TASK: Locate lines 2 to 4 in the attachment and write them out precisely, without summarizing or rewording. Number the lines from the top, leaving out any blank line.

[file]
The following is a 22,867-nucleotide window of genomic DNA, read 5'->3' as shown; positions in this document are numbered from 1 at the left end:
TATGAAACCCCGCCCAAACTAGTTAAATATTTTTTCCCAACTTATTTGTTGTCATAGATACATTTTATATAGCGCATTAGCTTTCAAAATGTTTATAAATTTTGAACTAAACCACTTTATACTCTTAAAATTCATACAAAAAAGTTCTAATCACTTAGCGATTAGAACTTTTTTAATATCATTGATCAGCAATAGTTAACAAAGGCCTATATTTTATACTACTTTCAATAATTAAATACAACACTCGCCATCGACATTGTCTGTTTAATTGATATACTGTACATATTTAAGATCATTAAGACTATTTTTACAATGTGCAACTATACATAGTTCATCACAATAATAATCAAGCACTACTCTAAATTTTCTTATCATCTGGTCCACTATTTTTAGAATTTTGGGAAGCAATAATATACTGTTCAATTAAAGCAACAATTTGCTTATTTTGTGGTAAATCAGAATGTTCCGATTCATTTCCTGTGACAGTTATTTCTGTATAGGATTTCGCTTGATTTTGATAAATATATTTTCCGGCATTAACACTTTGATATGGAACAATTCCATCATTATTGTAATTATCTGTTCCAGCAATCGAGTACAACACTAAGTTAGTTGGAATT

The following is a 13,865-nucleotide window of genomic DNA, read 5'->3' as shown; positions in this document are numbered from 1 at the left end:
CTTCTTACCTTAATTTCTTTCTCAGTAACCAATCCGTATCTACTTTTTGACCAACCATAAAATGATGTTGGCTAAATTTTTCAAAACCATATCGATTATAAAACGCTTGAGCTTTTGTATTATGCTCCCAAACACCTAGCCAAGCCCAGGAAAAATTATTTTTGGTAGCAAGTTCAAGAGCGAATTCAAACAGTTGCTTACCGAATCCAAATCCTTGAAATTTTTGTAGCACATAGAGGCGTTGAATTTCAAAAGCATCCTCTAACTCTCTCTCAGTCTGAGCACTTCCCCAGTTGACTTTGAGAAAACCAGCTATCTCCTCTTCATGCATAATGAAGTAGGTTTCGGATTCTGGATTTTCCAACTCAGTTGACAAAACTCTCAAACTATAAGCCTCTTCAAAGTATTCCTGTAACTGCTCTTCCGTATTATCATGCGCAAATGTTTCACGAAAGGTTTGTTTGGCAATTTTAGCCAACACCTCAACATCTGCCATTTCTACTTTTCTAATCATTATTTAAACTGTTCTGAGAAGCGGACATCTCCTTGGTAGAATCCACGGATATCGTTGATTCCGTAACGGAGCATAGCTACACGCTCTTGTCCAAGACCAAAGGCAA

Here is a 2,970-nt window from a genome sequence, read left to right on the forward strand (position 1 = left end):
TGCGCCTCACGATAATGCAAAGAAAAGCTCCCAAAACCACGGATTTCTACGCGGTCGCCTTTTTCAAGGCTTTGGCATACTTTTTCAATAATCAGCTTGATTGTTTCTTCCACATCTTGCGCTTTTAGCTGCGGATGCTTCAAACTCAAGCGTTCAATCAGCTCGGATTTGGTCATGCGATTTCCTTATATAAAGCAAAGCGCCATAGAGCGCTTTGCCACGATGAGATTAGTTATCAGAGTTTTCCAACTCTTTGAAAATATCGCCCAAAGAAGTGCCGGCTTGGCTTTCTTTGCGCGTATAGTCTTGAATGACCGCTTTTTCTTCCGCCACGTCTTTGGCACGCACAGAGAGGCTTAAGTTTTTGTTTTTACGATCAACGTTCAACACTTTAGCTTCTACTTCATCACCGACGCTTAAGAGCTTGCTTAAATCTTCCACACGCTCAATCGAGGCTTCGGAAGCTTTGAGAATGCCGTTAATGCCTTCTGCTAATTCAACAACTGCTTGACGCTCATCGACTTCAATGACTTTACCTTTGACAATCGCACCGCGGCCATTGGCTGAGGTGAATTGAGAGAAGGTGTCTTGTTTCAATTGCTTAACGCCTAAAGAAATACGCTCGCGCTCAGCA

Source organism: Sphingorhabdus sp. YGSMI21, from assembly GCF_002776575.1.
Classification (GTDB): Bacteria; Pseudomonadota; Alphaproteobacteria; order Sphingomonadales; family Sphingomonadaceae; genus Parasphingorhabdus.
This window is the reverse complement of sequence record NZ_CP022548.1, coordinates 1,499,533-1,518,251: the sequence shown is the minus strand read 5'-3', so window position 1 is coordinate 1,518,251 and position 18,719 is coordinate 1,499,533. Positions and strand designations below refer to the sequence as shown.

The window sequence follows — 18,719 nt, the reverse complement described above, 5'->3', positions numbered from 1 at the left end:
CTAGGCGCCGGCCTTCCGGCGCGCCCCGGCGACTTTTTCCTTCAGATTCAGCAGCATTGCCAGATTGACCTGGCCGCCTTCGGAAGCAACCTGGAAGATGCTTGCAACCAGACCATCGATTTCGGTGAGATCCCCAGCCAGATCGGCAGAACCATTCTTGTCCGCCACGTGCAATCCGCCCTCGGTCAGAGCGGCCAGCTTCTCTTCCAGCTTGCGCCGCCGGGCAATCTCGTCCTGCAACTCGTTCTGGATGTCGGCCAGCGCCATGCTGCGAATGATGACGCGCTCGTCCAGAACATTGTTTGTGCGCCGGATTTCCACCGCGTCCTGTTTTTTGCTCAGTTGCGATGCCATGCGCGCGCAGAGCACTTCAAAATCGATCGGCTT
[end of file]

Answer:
TATGAAACCCCGCCCAAACTAGTTAAATATTTTTTCCCAACTTATTTGTTGTCATAGATACATTTTATATAGCGCATTAGCTTTCAAAATGTTTATAAATTTTGAACTAAACCACTTTATACTCTTAAAATTCATACAAAAAAGTTCTAATCACTTAGCGATTAGAACTTTTTTAATATCATTGATCAGCAATAGTTAACAAAGGCCTATATTTTATACTACTTTCAATAATTAAATACAACACTCGCCATCGACATTGTCTGTTTAATTGATATACTGTACATATTTAAGATCATTAAGACTATTTTTACAATGTGCAACTATACATAGTTCATCACAATAATAATCAAGCACTACTCTAAATTTTCTTATCATCTGGTCCACTATTTTTAGAATTTTGGGAAGCAATAATATACTGTTCAATTAAAGCAACAATTTGCTTATTTTGTGGTAAATCAGAATGTTCCGATTCATTTCCTGTGACAGTTATTTCTGTATAGGATTTCGCTTGATTTTGATAAATATATTTTCCGGCATTAACACTTTGATATGGAACAATTCCATCATTATTGTAATTATCTGTTCCAGCAATCGAGTACAACACTAAGTTAGTTGGAATT

The following is a 13,865-nucleotide window of genomic DNA, read 5'->3' as shown; positions in this document are numbered from 1 at the left end:
CTTCTTACCTTAATTTCTTTCTCAGTAACCAATCCGTATCTACTTTTTGACCAACCATAAAATGATGTTGGCTAAATTTTTCAAAACCATATCGATTATAAAACGCTTGAGCTTTTGTATTATGCTCCCAAACACCTAGCCAAGCCCAGGAAAAATTATTTTTGGTAGCAAGTTCAAGAGCGAATTCAAACAGTTGCTTACCGAATCCAAATCCTTGAAATTTTTGTAGCACATAGAGGCGTTGAATTTCAAAAGCATCCTCTAACTCTCTCTCAGTCTGAGCACTTCCCCAGTTGACTTTGAGAAAACCAGCTATCTCCTCTTCATGCATAATGAAGTAGGTTTCGGATTCTGGATTTTCCAACTCAGTTGACAAAACTCTCAAACTATAAGCCTCTTCAAAGTATTCCTGTAACTGCTCTTCCGTATTATCATGCGCAAATGTTTCACGAAAGGTTTGTTTGGCAATTTTAGCCAACACCTCAACATCTGCCATTTCTACTTTTCTAATCATTATTTAAACTGTTCTGAGAAGCGGACATCTCCTTGGTAGAATCCACGGATATCGTTGATTCCGTAACGGAGCATAGCTACACGCTCTTGTCCAAGACCAAAGGCAA